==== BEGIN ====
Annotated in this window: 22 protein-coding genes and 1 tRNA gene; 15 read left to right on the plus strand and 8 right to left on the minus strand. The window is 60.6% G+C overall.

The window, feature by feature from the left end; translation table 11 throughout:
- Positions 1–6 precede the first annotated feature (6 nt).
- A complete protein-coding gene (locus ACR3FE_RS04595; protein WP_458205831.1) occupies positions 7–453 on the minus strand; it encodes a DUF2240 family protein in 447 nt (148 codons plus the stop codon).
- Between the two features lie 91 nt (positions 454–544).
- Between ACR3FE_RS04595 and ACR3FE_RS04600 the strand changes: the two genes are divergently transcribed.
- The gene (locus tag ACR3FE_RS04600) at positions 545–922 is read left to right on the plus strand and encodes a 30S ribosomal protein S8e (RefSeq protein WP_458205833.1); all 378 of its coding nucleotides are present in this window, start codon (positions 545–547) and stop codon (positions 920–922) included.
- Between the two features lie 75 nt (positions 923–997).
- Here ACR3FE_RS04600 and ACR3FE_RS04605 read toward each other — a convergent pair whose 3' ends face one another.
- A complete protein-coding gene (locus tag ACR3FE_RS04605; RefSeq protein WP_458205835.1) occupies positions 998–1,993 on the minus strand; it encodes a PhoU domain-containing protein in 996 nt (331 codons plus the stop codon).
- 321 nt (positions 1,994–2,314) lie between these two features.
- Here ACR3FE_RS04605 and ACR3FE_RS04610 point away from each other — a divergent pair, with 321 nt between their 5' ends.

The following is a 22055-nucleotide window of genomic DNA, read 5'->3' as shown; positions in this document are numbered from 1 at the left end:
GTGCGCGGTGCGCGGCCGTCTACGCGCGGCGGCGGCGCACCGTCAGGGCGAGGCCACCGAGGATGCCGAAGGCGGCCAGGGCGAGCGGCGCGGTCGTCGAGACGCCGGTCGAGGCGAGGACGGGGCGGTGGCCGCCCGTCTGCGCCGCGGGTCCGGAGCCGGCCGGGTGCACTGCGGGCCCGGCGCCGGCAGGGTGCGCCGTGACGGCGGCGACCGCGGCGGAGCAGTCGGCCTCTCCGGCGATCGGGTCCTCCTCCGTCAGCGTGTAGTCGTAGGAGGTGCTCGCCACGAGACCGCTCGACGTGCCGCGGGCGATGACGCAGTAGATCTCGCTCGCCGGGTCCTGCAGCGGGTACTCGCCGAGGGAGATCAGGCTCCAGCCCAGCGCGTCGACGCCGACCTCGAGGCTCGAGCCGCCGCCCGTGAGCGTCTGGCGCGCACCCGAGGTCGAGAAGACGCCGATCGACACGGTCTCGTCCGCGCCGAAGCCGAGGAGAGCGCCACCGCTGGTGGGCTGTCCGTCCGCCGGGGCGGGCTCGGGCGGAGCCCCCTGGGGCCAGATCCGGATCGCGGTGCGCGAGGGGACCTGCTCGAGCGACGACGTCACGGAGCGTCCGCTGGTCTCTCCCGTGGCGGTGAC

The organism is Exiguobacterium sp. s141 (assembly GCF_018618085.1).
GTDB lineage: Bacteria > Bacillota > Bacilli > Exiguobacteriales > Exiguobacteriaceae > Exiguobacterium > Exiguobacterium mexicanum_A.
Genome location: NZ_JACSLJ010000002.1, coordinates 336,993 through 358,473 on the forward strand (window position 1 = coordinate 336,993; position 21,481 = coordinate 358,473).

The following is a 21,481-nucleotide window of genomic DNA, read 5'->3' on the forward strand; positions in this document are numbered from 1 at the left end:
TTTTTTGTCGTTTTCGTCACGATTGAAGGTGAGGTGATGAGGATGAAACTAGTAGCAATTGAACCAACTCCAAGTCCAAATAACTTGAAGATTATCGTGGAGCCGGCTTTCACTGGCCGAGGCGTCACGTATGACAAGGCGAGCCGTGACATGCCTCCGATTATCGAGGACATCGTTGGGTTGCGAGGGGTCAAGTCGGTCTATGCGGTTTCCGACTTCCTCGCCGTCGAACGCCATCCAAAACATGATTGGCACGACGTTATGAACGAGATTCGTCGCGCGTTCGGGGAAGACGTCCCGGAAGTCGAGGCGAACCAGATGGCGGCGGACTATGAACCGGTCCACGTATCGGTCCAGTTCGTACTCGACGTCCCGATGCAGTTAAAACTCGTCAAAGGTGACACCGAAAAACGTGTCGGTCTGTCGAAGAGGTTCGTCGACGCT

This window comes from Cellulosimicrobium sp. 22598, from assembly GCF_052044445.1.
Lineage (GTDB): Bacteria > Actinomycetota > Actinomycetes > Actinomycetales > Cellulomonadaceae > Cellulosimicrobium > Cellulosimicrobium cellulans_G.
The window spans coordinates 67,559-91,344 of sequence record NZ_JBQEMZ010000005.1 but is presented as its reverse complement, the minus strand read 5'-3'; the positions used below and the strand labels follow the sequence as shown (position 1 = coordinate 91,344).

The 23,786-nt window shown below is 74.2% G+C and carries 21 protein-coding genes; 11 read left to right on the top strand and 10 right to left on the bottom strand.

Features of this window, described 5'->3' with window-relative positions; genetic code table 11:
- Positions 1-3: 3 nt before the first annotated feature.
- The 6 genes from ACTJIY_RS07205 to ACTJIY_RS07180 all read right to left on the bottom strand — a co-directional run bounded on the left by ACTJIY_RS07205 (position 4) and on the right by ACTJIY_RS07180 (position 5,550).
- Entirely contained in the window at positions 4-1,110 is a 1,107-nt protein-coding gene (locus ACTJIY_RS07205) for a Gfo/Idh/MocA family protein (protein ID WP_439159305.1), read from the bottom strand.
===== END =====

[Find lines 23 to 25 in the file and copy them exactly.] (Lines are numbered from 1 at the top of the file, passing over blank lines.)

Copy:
The 23,786-nt window shown below is 74.2% G+C and carries 21 protein-coding genes; 11 read left to right on the top strand and 10 right to left on the bottom strand.

Features of this window, described 5'->3' with window-relative positions; genetic code table 11:
- Positions 1-3: 3 nt before the first annotated feature.